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Topical issues: nature
Our natural world is under assault from human activity. The trouble is, to recognise damage to nature reveals also the risk to ourselves. ‘Progress’ is in the hands not of individual people, nor their elected representatives and politicians. It is in the hands of the free market, the large corporates who set the direction of our world through creating profit streams however they can. We don’t have to identify this as evil; rather it is almost inevitable. We are persuaded of the benefits of convenience and consumerism, and we are the source of the profits and the stimulant to corporate behaviour and the setters of social trends. What we must do is to observe, to ask questions, and be honest enough with ourselves to recognise that nothing we do is without consequence. If we are custodians of our children’s futures, we must accept individual and joint responsibility for the condition of our planet.
Here are examples of honest concern over EM fields from telecoms affecting wildlife:
Tree Damage : Forests dying
(For pictures and German original text, see www.mikrowellensmog.info/Baeume.html.)
Damaged fir (image by F. Ruzicka, 6. June 2005)
‘We will burn them.’ This was the answer of the technicians who were installing new masts on the Feldberg in the Taunus area, when asked whether the trees standing in the way of the emission would not disturb the signal (from Wetter - Boden - Mensch, issue 5, October 2002).
The microwaves of mobile phone masts are not diffused evenly into the surrounding environment. They are directed and the directional aerial is inclined at an angle of 6-8 degrees to the ground. The maximum emission lies between 150 and 200m. But even in the areas of emission there is no evenly decreasing level of radiation, but through reflections etc. so called ‘hot spots’ are created. It is within these areas of concentration that the damage to the trees occurs, as shown in the pictures.
On the contrary, bioindicator plants for various air pollutants, such as spruce (sulphur dioxide), stinging nettle, poplar and trefoil or clover (ozone), show no damage to leaves or needles.
Lerchl at al. (2000) of the University of Münster have irradiated conifers at 383 and 900 MHz with 50W. The plants experienced this as stress. The needles turned brown starting from the top of the plant. The rate of plants that withered and died was significantly increased. The needles have the effect of 1/4 antennae: the loss of needles after only 3 years shows the influence of a pollutant, since the normal time is 8 years.
Research about the quantity of chlorophyll in the leaves of the Robinia Pseudacia has been carried out by Sandu at al. (2005). Three-month-old saplings were irradiated with an EMF of 400MHz with low intensity 1, 2, 3 and 8 hours a day, and compared to plants that had not been irradiated. The chlorophyll content was measured with spectral analysis and the results evaluated statistically. It was found that when exposed to radiation for more than 3 hours a day the relation between the main types of chlorophyll (chlorophyll a and chlorophyll b) decreased logarithmically to the increase of daily exposure (withering of the leaves).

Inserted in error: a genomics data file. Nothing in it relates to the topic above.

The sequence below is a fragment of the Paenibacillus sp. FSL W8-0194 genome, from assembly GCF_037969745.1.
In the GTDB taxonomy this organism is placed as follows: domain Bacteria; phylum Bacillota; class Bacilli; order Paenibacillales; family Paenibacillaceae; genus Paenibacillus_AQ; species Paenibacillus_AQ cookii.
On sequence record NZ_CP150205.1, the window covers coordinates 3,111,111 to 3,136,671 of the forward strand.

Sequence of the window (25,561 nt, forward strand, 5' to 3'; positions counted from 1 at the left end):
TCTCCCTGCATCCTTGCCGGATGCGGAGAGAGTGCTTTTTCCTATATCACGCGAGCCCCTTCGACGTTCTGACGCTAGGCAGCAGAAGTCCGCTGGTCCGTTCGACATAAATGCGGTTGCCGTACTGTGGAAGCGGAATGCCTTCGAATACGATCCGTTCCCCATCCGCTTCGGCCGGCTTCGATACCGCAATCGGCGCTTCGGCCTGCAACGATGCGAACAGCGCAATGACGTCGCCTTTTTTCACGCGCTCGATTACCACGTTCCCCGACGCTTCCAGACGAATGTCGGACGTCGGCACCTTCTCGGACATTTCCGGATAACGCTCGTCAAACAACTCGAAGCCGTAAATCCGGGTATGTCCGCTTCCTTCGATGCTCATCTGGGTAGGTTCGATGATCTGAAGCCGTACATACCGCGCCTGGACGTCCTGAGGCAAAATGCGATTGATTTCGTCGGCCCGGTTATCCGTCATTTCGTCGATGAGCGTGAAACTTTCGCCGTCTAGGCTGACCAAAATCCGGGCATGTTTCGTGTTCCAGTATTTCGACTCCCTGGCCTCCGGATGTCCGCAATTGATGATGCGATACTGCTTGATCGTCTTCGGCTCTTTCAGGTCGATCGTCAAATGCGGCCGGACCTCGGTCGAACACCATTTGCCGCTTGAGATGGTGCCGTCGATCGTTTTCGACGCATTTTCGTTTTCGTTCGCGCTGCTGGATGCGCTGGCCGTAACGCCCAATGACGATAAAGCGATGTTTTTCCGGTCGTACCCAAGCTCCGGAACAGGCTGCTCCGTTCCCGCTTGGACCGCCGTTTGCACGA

In my garden I could not only observe the withering of the needles and leaves and the dying of the branches, but also an extreme growth of leaves on certain trees, such as Walnut and Gingko Biloba (see picture). On Gingko tree leaves we have observed a 233% increase in size. Normally Gingko leaves have an average diameter of 60mm, here we have had Gingko leaves of 140mm in diameter.
The measurements of 945MHz (GSM 900) were 250µW/m2, at 1864 (GSM 1800) 3,1µW/m, and at 2705MHz (airport radar) 92µW/m2, peak hold 5 minutes.
Scientists of Michigan Technical University (MTU) in Houghton have observed the vegetation of the forests of North Michigan between 1985 and 1994.
They have registered a growth increase of up to 74% in some trees, if they stood in the vicinity of a 90km long radio antenna of the US Marine and therefore had been exposed to a low frequency electromagnetic field.
Students of the Secondary School in Spaichingen have investigated the effects of DECT phones on plants in a Science Project of ‘Jugend Forscht’, a German Youth Research Project (Schwäbische Zeitung, 23 Feb. 2003). The young scientists Markus Keller and Stefan Mattes and their teacher Dr Markus Ziegler have grown plants from seeds, cress and grass. The difference: next to one of the plant trays was a switched-on DECT phone, but not next to the other one. After 4 weeks the plants exposed to the radiation of the phone were 30% longer. ‘Electrosmog promotes plant growth and has a direct effect on the speed of cell division.’ The same experiment was repeated with the same result.
A few weeks earlier, Werner Hengstenberg, an electrosmog specialist and producer of measuring equipment, told of an experiment in which he had exposed plants to radiation from DECT phones. As a result, these plants grew much faster and died much earlier than normally.
Here you can see pictures of my garden before the masts had been activated!